The Episcopal Diocese of San Joaquin has started a new round of lawsuits to get dissidents to return numerous Central Valley churches. The dissidents split from the national Episcopal church to affiliate with a more conservative unit of the Anglican Church.
The lawsuits have been filed because invitations of the Diocesan Bishop, the Rt. Rev. Jerry Lamb, to discuss the orderly return of the churches have been largely ignored, the diocese says. “It is particularly disappointing given the recent and unequivocal decisions of the California Supreme Court and Court of Appeals’ rulings that the properties and assets are held for the Episcopal Church and its Dioceses,” says Diocesan Chancellor Michael Glass, the lawyer for the diocese.
The litigation is focused on returning the properties and assets to the mission and ministry of the Episcopal Church and the Episcopal Diocese of San Joaquin, he says. Mr. Glass says the litigation will not be initially seeking monetary judgments against individual defendants “unless it becomes evident that such defendants have diverted parish assets to other purposes or parties.”
As the Church of England’s General Synod begins, some Anglo-Catholic leaders have said if their concerns about the introduction of women bishops are not addressed they will withdraw their resources from the Anglican Church and focus them on ministries outside the formal church structure.
The Church of England introduced women to its priesthood in 1994. It is committed to the consecration of female bishops as well, The Telegraph reports, but controversy continues about the implementation.
Many of those who favor female bishops argue they should be introduced on the same basis and with the same powers as men. They fear the development of a two-tier system.
Those who oppose female bishops argue they had been assured that provisions would be made for them. They point to the current “flying bishops” arrangement for parishes that cannot accept the oversight of female vicars and so have bishops from other regions as their overseers.
The traditionalists, led by a group called Reform, seek either an entirely new province that could cover all of England or extra junior bishops in dioceses that had not ordained women bishops and would be answerable only to an archbishop.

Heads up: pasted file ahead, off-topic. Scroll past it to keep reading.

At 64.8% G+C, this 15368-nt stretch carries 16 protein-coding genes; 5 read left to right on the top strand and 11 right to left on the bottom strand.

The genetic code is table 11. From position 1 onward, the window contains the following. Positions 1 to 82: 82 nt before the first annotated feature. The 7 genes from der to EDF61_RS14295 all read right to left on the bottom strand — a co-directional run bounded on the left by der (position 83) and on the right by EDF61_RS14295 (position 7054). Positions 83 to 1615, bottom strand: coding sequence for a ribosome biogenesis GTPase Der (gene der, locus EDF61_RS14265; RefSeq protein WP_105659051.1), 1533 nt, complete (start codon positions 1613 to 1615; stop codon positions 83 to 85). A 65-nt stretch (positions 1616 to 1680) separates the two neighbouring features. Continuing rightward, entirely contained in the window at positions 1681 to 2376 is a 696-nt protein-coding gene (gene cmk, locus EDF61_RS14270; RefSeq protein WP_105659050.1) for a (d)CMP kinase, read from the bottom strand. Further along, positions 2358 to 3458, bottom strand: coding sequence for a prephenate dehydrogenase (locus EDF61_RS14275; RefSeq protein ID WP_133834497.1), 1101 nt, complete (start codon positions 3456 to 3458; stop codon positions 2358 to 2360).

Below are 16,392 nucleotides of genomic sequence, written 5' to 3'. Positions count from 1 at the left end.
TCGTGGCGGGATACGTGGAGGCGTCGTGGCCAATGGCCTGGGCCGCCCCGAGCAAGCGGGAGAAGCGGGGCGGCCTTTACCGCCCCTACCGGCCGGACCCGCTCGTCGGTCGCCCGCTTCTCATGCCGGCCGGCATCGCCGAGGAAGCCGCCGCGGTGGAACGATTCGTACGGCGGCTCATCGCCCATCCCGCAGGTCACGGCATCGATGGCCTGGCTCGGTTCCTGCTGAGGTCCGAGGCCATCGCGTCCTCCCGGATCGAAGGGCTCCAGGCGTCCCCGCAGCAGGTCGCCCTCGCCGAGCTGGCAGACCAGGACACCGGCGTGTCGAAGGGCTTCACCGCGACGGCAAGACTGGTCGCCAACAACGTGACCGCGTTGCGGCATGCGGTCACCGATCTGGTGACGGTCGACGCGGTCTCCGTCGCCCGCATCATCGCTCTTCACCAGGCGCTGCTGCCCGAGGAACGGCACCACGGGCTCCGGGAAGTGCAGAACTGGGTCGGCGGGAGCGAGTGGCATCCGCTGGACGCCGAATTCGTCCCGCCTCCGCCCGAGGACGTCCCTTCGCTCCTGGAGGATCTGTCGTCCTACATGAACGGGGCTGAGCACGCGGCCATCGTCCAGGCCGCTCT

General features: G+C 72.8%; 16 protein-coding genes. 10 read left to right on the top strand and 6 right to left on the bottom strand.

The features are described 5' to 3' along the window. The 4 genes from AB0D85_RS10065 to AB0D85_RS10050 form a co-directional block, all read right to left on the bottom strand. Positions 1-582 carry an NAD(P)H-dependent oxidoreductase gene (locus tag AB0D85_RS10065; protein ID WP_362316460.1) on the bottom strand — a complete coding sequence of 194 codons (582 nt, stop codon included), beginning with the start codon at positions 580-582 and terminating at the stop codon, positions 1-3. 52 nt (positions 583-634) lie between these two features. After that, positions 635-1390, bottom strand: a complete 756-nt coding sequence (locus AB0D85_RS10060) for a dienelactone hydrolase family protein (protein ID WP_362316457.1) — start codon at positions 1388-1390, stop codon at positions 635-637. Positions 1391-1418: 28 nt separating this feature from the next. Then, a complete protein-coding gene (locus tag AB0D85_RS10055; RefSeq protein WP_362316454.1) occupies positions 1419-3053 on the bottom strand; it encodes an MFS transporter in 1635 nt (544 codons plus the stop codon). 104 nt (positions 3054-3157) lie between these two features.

The debate has been postponed until July. However, according to the Telegraph, Anglican Bishop of Manchester Nigel McCulloch’s comments to Synod members on Monday suggested that the proposals desired by traditionalists are no longer being considered.
At last, the Church of Uganda, the Anglican Communion branch there, has spoken up on the anti-homosexuality bill it has been studying for months. Their confusing statement, released today to Christianity Today, is long on bewildering rhetoric and very short on proposed amendments.
Indeed, Warren Throckmorton, an associate professor of psychology at Grove City College, blogs that the "changes" only serve to show the church wants to "make it more clear that homosexuality is against the law."
The only specific amendment suggested would qualify a provision of the bill that now says people who fail to report gays to authorities could be imprisoned themselves. The Church would like to see pastors, doctors and counselors exempted. Otherwise, they back all efforts to be sure homosexuality is "excluded as a human right."
So, family and friends who fail to turn in gays to authorities would still be facing jail, as per the original bill's wording. (Note to actress Anne Hathaway, who told a British mag she left the Catholic Church because it wouldn't welcome her gay brother: Stay out of Uganda.)
A special Family Worship Service will be held at 9 a.m. Sunday in the Music Center at St. Philip's in the Hills Episcopal Church.
This service is called a "Comfy-Space" service because although it is a worship service, it is set up in a less-formal space, with activities, lessons and songs that are more informal and designed to hold the interest of younger worshipers.
This enables parents or grandparents to feel more relaxed as they worship with their young ones. "For the first time, I can actually worship while I am with my family because I don't have to be so concerned about how my kids are behaving," one parent said after a family service.
Worshipers of all ages are welcome.
This service will celebrate the end of the Season after Epiphany. Participants will get shiny stickers on their faces to commemorate the Transfiguration of Jesus. The story of the Transfiguration is that Jesus went on a mountaintop with three disciples to pray, and while there his face became radiant, he spoke with Moses and Elijah and God called him "Son."
Also, "alleluias" will be metaphorically packed away in a basket, where they will stay throughout the season of Lent. In Episcopalian tradition, "alleluia" is not said from Ash Wednesday until Easter Sunday.
One of the most controversial motions to reach the General Synod for several years will be debated today when members discuss a proposal that the Church of England should be in communion with the breakaway US conservative Church, the Anglican Church in North America.